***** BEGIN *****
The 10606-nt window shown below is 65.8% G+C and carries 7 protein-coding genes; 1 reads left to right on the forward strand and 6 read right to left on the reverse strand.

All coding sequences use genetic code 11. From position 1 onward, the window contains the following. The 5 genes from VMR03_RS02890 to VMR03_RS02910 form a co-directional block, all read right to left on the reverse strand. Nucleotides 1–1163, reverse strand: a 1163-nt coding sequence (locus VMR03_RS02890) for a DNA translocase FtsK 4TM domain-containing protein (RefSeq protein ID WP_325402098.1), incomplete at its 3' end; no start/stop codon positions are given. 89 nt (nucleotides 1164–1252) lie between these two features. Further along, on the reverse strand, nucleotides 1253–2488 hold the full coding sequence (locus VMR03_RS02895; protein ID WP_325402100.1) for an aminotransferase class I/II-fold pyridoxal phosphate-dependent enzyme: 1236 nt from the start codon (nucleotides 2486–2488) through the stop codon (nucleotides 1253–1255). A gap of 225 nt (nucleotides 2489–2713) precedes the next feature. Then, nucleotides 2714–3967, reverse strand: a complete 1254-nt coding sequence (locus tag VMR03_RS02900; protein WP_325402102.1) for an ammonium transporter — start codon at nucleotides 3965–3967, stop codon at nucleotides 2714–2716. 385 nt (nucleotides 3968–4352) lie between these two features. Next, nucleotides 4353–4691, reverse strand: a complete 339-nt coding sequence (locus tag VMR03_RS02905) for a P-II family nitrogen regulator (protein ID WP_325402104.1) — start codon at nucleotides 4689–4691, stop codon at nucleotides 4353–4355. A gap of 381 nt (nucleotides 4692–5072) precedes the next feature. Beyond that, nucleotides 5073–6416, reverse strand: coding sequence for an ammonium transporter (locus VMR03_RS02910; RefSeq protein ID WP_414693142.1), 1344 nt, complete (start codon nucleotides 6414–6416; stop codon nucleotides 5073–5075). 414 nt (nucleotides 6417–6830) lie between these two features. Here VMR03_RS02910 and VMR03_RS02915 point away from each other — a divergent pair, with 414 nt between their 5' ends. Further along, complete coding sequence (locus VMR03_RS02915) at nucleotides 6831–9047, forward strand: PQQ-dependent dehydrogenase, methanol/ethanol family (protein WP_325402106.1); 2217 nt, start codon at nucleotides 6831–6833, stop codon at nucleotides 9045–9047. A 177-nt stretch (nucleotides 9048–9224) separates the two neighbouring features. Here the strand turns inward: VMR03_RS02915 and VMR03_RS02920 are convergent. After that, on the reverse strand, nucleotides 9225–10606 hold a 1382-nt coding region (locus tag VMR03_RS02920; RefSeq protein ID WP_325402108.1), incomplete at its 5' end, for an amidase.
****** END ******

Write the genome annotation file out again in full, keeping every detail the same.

The 10606-nt window shown below is 65.8% G+C and carries 7 protein-coding genes; 1 reads left to right on the forward strand and 6 read right to left on the reverse strand.

All coding sequences use genetic code 11. From position 1 onward, the window contains the following. The 5 genes from VMR03_RS02890 to VMR03_RS02910 form a co-directional block, all read right to left on the reverse strand. Nucleotides 1–1163, reverse strand: a 1163-nt coding sequence (locus VMR03_RS02890) for a DNA translocase FtsK 4TM domain-containing protein (RefSeq protein ID WP_325402098.1), incomplete at its 3' end; no start/stop codon positions are given. 89 nt (nucleotides 1164–1252) lie between these two features. Further along, on the reverse strand, nucleotides 1253–2488 hold the full coding sequence (locus VMR03_RS02895; protein ID WP_325402100.1) for an aminotransferase class I/II-fold pyridoxal phosphate-dependent enzyme: 1236 nt from the start codon (nucleotides 2486–2488) through the stop codon (nucleotides 1253–1255). A gap of 225 nt (nucleotides 2489–2713) precedes the next feature. Then, nucleotides 2714–3967, reverse strand: a complete 1254-nt coding sequence (locus tag VMR03_RS02900; protein WP_325402102.1) for an ammonium transporter — start codon at nucleotides 3965–3967, stop codon at nucleotides 2714–2716. 385 nt (nucleotides 3968–4352) lie between these two features. Next, nucleotides 4353–4691, reverse strand: a complete 339-nt coding sequence (locus tag VMR03_RS02905) for a P-II family nitrogen regulator (protein ID WP_325402104.1) — start codon at nucleotides 4689–4691, stop codon at nucleotides 4353–4355. A gap of 381 nt (nucleotides 4692–5072) precedes the next feature. Beyond that, nucleotides 5073–6416, reverse strand: coding sequence for an ammonium transporter (locus VMR03_RS02910; RefSeq protein ID WP_414693142.1), 1344 nt, complete (start codon nucleotides 6414–6416; stop codon nucleotides 5073–5075). 414 nt (nucleotides 6417–6830) lie between these two features. Here VMR03_RS02910 and VMR03_RS02915 point away from each other — a divergent pair, with 414 nt between their 5' ends. Further along, complete coding sequence (locus VMR03_RS02915) at nucleotides 6831–9047, forward strand: PQQ-dependent dehydrogenase, methanol/ethanol family (protein WP_325402106.1); 2217 nt, start codon at nucleotides 6831–6833, stop codon at nucleotides 9045–9047. A 177-nt stretch (nucleotides 9048–9224) separates the two neighbouring features. Here the strand turns inward: VMR03_RS02915 and VMR03_RS02920 are convergent. After that, on the reverse strand, nucleotides 9225–10606 hold a 1382-nt coding region (locus tag VMR03_RS02920; RefSeq protein ID WP_325402108.1), incomplete at its 5' end, for an amidase.